The London Agreement on the grant of EP patents came into force on May 1, 2008. EP patents granted as from this date automatically take effect in France, without any French translation of the description being necessary. This is of course subject to the payment of renewal fees at the INPI (French Patent Office). It is advisable to appoint a French representative in order to ensure that any communication from the INPI relating to lack of payment or insufficient payment of such fees is duly received. To enforce the EP patent against an identified third party, the French translation of the description must be filed before the competent Court or provided to the defendant.

How can a third party challenge a European patent?

In the nine months following the grant of a European patent, any party, i.e. a natural person or legal person (company), either European or not, can file an opposition. The opponent must provide all the detailed grounds and documents upon which opposition to the patent is based, in a communication to the EPO arriving before the expiry of the nine-month opposition period. Opposition proceedings almost always terminate with oral proceedings, in which the fate of the opposed patent is decided after a hearing involving the opposition division and the two parties. The decision taken by the EPO in this case is legally effective in all the European contracting states where the European patent has been brought into effect (validated). It is also possible, including before grant of the European patent, to file third-party observations, although in this case the third-party does not become a party to proceedings.

How is validity judged during patent litigation in France?

The judge is required to apply the criteria of patentability laid down in the French law on patents, which are the same as in the European Patent Convention (EPC). If the subject of patent litigation in France is the French part of a granted European patent, the judge refers to the EPC. For judging on patent validity, French courts are influenced by the approach of the European Patent Office and they tend to harmonize their practice with this approach. In the past, a certain number of European patents have been the subject of parallel litigation in several European countries, and validity and infringement have been judged differently in separate countries, although the same EP patent was at the core of the dispute.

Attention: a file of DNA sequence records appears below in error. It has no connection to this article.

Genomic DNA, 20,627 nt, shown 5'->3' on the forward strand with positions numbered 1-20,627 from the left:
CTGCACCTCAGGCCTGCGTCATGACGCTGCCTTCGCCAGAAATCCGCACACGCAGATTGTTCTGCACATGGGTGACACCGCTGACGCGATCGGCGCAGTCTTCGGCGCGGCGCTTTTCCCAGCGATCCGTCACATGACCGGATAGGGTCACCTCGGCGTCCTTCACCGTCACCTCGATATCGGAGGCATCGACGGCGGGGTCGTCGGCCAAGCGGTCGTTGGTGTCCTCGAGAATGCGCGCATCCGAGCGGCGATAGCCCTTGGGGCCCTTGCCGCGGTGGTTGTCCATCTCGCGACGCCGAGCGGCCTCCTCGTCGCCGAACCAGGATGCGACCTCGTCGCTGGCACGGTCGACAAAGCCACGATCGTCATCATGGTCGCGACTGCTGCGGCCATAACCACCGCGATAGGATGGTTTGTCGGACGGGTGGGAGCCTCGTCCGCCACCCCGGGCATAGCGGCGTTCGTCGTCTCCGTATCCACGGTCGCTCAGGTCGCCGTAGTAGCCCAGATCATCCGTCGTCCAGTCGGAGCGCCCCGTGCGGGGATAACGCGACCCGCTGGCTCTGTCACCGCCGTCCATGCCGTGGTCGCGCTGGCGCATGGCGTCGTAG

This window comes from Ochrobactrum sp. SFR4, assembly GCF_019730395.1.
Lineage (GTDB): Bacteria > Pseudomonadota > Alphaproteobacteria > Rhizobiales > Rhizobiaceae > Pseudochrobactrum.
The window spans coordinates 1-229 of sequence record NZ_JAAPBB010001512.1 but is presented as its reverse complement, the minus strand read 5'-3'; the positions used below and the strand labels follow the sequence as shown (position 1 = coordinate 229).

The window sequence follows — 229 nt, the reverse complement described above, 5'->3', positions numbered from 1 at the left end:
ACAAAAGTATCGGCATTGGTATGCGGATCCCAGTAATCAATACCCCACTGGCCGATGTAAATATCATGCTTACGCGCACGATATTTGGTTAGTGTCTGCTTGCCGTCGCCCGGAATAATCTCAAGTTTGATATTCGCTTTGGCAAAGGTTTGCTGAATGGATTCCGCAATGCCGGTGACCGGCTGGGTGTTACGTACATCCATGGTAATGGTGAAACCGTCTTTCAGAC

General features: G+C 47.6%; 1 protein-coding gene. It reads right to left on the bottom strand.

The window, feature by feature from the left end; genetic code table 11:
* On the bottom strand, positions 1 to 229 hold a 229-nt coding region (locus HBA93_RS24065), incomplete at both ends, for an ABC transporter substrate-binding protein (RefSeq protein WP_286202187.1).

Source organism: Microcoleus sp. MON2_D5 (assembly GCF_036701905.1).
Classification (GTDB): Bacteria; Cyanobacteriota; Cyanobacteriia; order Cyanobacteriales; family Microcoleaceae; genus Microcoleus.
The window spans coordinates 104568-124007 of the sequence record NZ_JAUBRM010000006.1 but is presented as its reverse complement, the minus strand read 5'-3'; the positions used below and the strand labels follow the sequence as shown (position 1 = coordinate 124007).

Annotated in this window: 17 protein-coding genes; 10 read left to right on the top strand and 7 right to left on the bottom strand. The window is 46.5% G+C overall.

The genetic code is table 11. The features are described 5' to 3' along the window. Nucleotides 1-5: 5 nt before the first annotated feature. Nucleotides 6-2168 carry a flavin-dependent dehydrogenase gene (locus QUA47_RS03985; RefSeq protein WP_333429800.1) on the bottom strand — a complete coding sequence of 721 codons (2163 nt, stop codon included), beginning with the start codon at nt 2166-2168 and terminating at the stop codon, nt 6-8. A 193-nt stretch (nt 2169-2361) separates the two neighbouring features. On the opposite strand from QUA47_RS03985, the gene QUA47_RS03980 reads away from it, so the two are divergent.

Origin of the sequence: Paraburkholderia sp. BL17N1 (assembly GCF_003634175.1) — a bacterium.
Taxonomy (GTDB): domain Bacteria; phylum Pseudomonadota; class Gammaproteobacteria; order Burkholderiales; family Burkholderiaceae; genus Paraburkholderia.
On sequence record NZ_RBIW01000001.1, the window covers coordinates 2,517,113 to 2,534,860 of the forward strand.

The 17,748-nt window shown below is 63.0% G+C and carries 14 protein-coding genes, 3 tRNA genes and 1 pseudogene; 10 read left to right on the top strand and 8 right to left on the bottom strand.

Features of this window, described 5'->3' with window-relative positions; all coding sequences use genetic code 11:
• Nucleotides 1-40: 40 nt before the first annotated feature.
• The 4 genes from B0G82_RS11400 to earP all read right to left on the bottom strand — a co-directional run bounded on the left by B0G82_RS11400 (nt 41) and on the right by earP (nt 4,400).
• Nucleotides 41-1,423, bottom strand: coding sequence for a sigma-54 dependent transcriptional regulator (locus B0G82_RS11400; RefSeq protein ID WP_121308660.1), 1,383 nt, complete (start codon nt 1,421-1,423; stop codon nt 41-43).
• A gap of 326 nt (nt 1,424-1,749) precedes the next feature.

How does the French “infringement seizure” work?

In France, a patentee with valid grounds (prima facie infringement by another party) can request the authorisation from a judge in a summary hearing to proceed with an “infringement seizure” (saisie contrefaçon). Under this system, a bailiff (huissier) has the right to enter, without warning, the premises of the party presumed to be infringing the patent in suit, and proceed with the description of infringing objects and processes and also seize relevant documents.

What are a company’s main distinctive signs?

The main distinctive signs are trademarks, official (registered) company names, business names (trading names), signboards and appellations of origin. A trademark is a sign used to designate products or services with the aim of distinguishing them from competing products and services: A trademark enables customers to identify products and services as coming from a particular company. Rights in a trademark are acquired by making an application for registration of the trademark. The official company name serves to identify a company as a legal person in a manner comparable to the way in which a physical person is identified by their name. Company names are set by the company’s statutes and, starting from the date at which the company is registered in the French National Companies’ Register, they can be used against a third party. The business (trading) name serves to identify the company’s business. It is acquired and maintained by public use. It can be recorded in the National Companies’ Register. The signboard serves to identify a commercial establishment in its geographic locality. Once again, rights in a signboard are acquired and maintained by use. A signboard can be recorded in the National Companies’ Register. The appellation of origin is a place-name that is used to designate a product which comes from that place and whose quality and properties are due to human and natural factors applicable at that place. An appellation of origin is reserved for products associated with a region and designates a collective right of use which cannot be assigned, is inalienable and is imprescriptible.